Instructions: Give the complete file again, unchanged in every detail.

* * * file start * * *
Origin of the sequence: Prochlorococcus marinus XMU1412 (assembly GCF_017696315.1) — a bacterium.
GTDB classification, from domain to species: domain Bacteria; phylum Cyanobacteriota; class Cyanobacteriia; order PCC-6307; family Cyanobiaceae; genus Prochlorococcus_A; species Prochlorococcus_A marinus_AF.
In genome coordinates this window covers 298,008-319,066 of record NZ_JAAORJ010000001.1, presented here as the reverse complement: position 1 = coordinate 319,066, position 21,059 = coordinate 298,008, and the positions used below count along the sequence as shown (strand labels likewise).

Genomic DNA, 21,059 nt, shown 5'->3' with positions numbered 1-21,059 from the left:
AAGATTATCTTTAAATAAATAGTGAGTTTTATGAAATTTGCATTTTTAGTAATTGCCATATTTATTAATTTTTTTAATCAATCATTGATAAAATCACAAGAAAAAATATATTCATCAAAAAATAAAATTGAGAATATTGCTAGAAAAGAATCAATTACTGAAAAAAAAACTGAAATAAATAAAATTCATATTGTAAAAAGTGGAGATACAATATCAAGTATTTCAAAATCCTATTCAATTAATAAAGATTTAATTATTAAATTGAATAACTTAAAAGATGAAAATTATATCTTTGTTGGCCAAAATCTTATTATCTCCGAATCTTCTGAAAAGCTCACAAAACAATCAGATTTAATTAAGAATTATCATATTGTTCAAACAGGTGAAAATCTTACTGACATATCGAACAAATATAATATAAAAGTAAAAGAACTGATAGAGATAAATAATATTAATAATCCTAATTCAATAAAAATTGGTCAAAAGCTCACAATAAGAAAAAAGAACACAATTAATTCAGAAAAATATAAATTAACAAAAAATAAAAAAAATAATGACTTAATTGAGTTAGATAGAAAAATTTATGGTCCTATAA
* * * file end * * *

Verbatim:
Origin of the sequence: Prochlorococcus marinus XMU1412 (assembly GCF_017696315.1) — a bacterium.
GTDB classification, from domain to species: domain Bacteria; phylum Cyanobacteriota; class Cyanobacteriia; order PCC-6307; family Cyanobiaceae; genus Prochlorococcus_A; species Prochlorococcus_A marinus_AF.
In genome coordinates this window covers 298,008-319,066 of record NZ_JAAORJ010000001.1, presented here as the reverse complement: position 1 = coordinate 319,066, position 21,059 = coordinate 298,008, and the positions used below count along the sequence as shown (strand labels likewise).

Genomic DNA, 21,059 nt, shown 5'->3' with positions numbered 1-21,059 from the left:
AAGATTATCTTTAAATAAATAGTGAGTTTTATGAAATTTGCATTTTTAGTAATTGCCATATTTATTAATTTTTTTAATCAATCATTGATAAAATCACAAGAAAAAATATATTCATCAAAAAATAAAATTGAGAATATTGCTAGAAAAGAATCAATTACTGAAAAAAAAACTGAAATAAATAAAATTCATATTGTAAAAAGTGGAGATACAATATCAAGTATTTCAAAATCCTATTCAATTAATAAAGATTTAATTATTAAATTGAATAACTTAAAAGATGAAAATTATATCTTTGTTGGCCAAAATCTTATTATCTCCGAATCTTCTGAAAAGCTCACAAAACAATCAGATTTAATTAAGAATTATCATATTGTTCAAACAGGTGAAAATCTTACTGACATATCGAACAAATATAATATAAAAGTAAAAGAACTGATAGAGATAAATAATATTAATAATCCTAATTCAATAAAAATTGGTCAAAAGCTCACAATAAGAAAAAAGAACACAATTAATTCAGAAAAATATAAATTAACAAAAAATAAAAAAAATAATGACTTAATTGAGTTAGATAGAAAAATTTATGGTCCTATAA